Youth at stake
Youth mobility appears to be increasingly common: one only needs to look at the Erasmus programme, or other scholarships which permit young people to move abroad. Whilst this is true, some young people have little choice in the matter. The current financial crisis pushes young people to leave their home countries, in order to find a job somewhere less affected by the crisis. This is no surprise, when in some European countries, youth unemployment exceeds 25 %. Unemployment is worse on other continents: in Tunisia, nearly 45 % of graduates were jobless in 2009 and by 2020 more than 50% of under-25s in the Arab world will be looking for a job. Yet unlike Europeans, these young people clearly face more difficulty in migrating. In both situations, however, youth are severely affected by the crisis. In Europe, one of the methods put in place to tackle the crisis was to extend the period of higher education. But is this simply an efficient means to postpone the inevitable?
Young people have, justifiably, been called the “blocked”, or even the “lost” generation. The metaphor couldn’t be clearer. Many young graduates are forced to migrate to more attractive, youth-friendly countries. The “Celtic Tiger” (the name given to Ireland during the 1990s, when it attracted many young people due to its dynamic economy), for example, has lost its charm. Around 10,000 Irish nationals leave the country each week. “A lot of people are saying that they’ll come back in five years, but I don’t believe it” states John Logue, from the Irish Union of Students. “This crisis will have an impact for another ten years, at least. Ireland will recover, but it is impossible to put your professional life on hold for ten years. These people will leave, settle in another country, construct a network of relations, start a family, take out a mortgage and will come back only for Christmas and St. Patrick’s Day.” The contemporary world does not seem well-adapted for young people. In the UK, increased university tuition fees has had an unexpected side-effect: many British students have decided to study abroad. In the end, Europe is becoming a confusing theatre of change, with increased mobility motivated by diverse and sometimes painful reasons.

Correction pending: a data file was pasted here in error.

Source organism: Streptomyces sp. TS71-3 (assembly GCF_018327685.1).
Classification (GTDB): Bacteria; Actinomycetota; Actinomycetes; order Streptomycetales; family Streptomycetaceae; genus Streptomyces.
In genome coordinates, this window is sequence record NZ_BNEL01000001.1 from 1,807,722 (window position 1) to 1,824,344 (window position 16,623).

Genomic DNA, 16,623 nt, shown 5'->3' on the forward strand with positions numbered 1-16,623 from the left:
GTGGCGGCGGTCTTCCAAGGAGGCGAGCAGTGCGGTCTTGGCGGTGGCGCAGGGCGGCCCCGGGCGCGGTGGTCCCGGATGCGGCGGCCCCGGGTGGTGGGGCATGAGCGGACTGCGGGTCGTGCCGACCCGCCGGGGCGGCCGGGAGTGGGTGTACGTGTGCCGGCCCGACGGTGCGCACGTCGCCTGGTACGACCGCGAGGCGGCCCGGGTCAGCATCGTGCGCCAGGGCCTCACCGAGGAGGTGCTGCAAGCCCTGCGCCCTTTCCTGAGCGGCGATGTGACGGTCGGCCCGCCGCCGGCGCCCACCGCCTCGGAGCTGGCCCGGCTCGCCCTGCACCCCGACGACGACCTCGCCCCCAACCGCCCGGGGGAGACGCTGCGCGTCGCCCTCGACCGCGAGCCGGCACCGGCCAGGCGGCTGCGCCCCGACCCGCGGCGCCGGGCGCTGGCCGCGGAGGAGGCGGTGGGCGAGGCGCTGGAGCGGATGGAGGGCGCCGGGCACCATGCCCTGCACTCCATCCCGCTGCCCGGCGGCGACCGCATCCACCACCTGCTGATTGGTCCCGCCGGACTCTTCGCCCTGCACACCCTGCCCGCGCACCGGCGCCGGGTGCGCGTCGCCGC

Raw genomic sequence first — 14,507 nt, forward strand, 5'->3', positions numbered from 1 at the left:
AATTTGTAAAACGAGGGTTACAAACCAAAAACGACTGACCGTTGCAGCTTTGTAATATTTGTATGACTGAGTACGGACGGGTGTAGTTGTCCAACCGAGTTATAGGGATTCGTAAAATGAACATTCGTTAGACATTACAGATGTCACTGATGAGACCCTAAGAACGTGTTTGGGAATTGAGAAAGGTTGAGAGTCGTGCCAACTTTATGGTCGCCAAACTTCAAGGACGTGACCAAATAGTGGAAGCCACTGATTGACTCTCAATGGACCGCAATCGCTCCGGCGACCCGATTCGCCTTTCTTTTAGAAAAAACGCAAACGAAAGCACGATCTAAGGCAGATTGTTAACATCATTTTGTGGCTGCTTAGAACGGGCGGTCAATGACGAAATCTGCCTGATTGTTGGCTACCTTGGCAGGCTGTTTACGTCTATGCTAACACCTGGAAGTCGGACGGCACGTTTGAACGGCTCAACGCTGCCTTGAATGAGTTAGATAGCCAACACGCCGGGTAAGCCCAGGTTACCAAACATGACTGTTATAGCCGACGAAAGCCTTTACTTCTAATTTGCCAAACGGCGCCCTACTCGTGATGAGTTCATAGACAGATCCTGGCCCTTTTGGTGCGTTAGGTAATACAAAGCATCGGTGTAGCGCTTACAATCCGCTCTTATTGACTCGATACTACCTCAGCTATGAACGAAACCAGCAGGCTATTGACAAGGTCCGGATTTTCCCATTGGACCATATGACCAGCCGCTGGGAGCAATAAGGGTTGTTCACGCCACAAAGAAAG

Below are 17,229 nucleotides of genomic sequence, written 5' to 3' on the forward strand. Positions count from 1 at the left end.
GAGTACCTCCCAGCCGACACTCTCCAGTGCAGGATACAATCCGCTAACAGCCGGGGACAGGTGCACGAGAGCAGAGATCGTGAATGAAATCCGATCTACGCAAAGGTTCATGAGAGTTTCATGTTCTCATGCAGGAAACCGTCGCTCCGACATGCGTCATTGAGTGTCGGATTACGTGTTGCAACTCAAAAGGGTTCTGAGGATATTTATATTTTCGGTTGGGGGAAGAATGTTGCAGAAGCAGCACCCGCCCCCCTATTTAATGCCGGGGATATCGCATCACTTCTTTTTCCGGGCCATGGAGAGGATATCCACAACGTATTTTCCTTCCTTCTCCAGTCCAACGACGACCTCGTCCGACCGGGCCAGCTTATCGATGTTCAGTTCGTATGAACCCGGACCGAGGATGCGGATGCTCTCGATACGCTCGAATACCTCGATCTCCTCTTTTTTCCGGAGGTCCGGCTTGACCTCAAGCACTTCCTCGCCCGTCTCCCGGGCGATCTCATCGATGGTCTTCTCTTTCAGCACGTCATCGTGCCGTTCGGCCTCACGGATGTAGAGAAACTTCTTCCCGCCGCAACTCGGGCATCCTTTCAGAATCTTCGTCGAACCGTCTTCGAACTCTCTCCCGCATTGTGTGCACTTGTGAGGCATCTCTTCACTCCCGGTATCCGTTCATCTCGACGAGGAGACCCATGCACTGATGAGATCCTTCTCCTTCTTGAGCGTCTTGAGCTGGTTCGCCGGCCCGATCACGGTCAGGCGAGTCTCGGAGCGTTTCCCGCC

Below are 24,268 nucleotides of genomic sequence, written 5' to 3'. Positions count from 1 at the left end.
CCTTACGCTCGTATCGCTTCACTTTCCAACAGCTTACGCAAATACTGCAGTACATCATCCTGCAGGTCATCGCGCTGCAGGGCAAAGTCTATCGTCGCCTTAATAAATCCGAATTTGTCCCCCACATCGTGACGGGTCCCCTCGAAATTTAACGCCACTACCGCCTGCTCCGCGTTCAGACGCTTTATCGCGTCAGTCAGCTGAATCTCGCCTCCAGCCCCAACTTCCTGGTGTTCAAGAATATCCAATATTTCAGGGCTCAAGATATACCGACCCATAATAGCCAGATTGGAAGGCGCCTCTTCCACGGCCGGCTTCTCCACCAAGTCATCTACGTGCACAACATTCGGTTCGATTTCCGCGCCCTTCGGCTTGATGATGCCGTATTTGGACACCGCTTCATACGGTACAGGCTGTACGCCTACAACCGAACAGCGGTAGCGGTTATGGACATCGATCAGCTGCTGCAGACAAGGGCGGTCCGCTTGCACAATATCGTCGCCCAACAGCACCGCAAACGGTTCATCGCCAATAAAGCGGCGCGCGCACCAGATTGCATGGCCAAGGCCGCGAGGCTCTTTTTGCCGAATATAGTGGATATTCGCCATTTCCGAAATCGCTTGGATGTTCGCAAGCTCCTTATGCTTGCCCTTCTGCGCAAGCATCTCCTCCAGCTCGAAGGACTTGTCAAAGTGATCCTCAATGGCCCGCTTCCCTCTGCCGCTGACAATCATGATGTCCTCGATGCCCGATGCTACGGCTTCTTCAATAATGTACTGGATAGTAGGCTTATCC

Paradoxically, many young people stay longer living with their parents: choosing to study in their home city because they can’t afford an apartment or even food. They then stay even longer because they can’t find employment. Parents would like to get rid of their grown-up children and young people dream of independence and this situation represents a vicious cycle. Amongst those young people who do manage to leave home, statistics show that many of them come back before their mid-30s, finding themselves jobless and no longer able to pay the rent. According to a Eurobarometer survey in 2007, 70% of young Europeans cited living with parents for financial reasons. With the length of studies being extended, having children may soon entail a commitment to 30 years of funding.
The EU’s competencies do not extend to national-level youth unemployment. What can it therefore do to combat this problem? 2011 is the UN International Year of Youth, dedicated to inviting one and all to” promote the ideals of peace, freedom, progress and solidarity towards the promotion of youth development and the achievement of the Millennium Development Goals”. All the best with that!
Agnès Quatrevaux is Policy Thinker at ThinkYoung, the first European think-tank concerned with youth.